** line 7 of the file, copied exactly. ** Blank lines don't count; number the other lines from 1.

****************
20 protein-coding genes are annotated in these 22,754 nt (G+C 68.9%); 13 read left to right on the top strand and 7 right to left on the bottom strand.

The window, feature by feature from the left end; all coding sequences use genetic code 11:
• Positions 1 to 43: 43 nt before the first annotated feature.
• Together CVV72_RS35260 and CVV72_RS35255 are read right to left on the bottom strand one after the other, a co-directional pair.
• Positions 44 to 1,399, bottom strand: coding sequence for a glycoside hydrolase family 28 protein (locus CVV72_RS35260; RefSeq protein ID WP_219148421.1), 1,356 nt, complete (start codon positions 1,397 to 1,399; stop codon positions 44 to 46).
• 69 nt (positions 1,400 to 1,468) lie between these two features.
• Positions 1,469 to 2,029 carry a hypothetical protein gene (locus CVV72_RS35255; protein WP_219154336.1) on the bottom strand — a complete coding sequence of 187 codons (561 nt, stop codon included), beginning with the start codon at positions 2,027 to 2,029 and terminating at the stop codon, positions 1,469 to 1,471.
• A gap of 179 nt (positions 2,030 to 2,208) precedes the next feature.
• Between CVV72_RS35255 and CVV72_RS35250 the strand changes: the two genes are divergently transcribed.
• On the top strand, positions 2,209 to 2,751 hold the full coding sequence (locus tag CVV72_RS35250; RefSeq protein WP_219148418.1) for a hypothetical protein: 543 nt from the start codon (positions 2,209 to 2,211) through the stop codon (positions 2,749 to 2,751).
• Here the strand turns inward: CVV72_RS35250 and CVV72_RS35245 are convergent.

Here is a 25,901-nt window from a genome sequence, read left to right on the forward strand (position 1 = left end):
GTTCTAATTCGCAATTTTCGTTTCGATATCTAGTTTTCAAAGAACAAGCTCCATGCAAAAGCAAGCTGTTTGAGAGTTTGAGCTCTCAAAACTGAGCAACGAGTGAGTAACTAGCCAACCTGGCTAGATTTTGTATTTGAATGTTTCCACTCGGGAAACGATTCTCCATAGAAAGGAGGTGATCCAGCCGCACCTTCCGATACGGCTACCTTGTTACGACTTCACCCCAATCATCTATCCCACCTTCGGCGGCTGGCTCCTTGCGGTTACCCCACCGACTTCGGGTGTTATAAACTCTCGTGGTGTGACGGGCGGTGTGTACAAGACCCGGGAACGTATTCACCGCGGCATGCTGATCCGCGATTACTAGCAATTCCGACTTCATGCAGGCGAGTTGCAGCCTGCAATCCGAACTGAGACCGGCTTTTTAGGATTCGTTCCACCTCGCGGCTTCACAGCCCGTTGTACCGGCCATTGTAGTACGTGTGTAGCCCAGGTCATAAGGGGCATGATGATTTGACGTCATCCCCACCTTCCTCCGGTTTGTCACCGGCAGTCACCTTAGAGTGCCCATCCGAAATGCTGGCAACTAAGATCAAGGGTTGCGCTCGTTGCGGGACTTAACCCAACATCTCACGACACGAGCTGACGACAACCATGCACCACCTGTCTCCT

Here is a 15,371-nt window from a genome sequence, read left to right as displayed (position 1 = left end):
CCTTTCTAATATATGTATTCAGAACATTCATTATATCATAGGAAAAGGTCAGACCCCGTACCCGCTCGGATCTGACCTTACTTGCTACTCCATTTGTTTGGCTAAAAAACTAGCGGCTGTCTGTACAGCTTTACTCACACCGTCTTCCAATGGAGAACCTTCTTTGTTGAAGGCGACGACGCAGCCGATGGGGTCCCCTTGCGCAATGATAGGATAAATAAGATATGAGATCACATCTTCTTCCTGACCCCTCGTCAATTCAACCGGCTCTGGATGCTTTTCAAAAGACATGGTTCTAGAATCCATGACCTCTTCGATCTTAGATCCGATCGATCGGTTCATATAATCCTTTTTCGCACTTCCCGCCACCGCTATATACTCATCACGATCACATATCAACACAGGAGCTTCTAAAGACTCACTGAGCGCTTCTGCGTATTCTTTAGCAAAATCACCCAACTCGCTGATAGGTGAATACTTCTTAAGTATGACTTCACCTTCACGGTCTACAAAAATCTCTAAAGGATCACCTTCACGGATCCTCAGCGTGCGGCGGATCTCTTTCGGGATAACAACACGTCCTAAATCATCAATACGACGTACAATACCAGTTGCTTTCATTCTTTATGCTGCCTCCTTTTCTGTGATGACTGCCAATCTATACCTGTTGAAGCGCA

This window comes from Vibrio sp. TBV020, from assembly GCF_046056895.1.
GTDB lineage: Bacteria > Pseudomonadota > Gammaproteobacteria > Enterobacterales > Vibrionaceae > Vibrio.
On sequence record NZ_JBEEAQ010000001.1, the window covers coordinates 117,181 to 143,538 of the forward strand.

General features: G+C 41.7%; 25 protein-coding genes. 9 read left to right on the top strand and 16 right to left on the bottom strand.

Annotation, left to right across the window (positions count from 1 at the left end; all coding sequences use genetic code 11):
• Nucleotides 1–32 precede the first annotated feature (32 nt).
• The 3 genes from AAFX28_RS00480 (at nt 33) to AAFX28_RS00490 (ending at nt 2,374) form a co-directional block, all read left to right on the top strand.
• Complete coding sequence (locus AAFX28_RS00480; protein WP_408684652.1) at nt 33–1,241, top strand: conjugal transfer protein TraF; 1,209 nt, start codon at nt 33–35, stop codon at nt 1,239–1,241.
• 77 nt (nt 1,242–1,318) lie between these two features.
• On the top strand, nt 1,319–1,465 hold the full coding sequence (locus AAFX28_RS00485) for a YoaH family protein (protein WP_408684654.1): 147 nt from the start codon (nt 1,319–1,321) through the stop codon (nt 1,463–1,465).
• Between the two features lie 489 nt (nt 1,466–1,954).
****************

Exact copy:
• Positions 1,469 to 2,029 carry a hypothetical protein gene (locus CVV72_RS35255; protein WP_219154336.1) on the bottom strand — a complete coding sequence of 187 codons (561 nt, stop codon included), beginning with the start codon at positions 2,027 to 2,029 and terminating at the stop codon, positions 1,469 to 1,471.